If you want to save the world, it’s going to take a lot of hard drives.
Chia Network, which emerged onto the cryptocurrency scene with the promise of cleaning up the environmental mess left by Bitcoin (BTC) miners, may not be as green as it seems.
Unlike Bitcoin, Ethereum and others, Chia Network mines coins using an alternative to the energy-intensive proof-of-work. CHIA coins are produced using only hard drive storage and mining them doesn’t require specialized ASIC hardware or GPUs.
But reports coming out of China suggest that saving the environment isn’t as easy as it sounds when it comes to crypto. According to local outlet Fast Technology, the shelf-life of a standard 512GB SSD would be worn out after just 40 days of continuous CHIA mining, based on a data write volume of 256 terabytes in that time period.
A 1TB hard drive would last around 80 days, while a 2TB hard drive would be expected to last around 160 days. Under normal conditions, such pieces of hardware would be expected to last the average customer around a decade.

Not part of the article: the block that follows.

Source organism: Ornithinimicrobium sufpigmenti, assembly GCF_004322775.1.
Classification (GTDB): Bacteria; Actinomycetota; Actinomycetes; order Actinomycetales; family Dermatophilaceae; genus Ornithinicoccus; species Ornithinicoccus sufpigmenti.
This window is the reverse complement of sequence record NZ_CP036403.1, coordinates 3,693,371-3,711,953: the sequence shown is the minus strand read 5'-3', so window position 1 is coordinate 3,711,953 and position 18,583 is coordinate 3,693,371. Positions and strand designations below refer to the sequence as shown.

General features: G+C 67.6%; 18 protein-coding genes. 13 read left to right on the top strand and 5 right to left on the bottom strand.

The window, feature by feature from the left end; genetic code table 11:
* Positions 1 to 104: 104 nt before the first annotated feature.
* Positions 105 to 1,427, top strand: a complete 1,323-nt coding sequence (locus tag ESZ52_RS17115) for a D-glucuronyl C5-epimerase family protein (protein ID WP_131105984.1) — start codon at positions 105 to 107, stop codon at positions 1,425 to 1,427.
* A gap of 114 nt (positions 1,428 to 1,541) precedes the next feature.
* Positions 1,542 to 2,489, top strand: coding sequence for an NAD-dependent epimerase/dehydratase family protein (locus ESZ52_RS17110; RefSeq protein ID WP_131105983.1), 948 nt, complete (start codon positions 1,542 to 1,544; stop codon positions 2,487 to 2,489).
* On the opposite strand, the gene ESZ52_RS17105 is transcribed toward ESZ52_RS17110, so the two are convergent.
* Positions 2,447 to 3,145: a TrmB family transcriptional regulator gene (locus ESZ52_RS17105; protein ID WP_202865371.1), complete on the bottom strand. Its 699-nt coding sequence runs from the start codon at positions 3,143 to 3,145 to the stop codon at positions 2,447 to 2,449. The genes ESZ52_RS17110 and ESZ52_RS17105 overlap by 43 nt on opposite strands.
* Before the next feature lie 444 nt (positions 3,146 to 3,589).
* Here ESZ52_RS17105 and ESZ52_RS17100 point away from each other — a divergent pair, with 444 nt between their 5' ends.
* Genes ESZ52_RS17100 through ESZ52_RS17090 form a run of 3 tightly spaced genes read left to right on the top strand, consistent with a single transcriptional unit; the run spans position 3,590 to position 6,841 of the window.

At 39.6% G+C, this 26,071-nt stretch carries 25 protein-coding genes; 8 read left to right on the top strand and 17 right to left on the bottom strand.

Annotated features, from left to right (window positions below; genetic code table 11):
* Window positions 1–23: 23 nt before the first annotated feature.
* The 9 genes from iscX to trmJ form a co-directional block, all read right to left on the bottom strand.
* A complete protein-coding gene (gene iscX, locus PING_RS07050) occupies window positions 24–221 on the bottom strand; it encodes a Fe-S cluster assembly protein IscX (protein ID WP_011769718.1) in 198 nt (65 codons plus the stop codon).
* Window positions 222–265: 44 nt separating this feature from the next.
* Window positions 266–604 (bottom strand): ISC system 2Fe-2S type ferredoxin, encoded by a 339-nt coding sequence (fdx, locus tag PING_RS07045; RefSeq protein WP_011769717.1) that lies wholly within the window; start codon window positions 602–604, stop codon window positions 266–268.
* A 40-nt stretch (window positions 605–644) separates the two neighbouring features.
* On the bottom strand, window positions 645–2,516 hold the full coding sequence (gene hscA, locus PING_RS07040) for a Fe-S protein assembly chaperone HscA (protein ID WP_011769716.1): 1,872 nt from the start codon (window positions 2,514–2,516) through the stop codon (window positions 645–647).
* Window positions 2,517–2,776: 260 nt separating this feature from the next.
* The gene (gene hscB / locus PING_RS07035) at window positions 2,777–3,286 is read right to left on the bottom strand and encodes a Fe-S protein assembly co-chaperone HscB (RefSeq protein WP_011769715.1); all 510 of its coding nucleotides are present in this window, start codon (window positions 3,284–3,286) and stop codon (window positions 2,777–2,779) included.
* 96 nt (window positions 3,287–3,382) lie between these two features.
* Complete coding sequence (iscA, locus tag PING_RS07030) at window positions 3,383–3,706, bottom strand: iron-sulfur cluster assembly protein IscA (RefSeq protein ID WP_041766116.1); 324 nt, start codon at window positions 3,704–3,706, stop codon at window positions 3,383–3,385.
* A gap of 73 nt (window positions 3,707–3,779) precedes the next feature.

Once a hard drive exceeds a certain data write volume, its consumer warranty protections become null and void. Hard drives typically ship with anywhere from three- to five-year warranties, yet CHIA mining could invalidate such warranties in just over a month.
Fast Technology reported that hard drive manufacturers have begun rewriting the terms of their warranty agreements to reflect the reality of their components being used in CHIA mining. When CHIA commenced trading in early May, Chinese retailers suffered a shortage of hard drives, which eventually pushed the cost of high-capacity drives (16TB) up to 6,000 yuan ($933).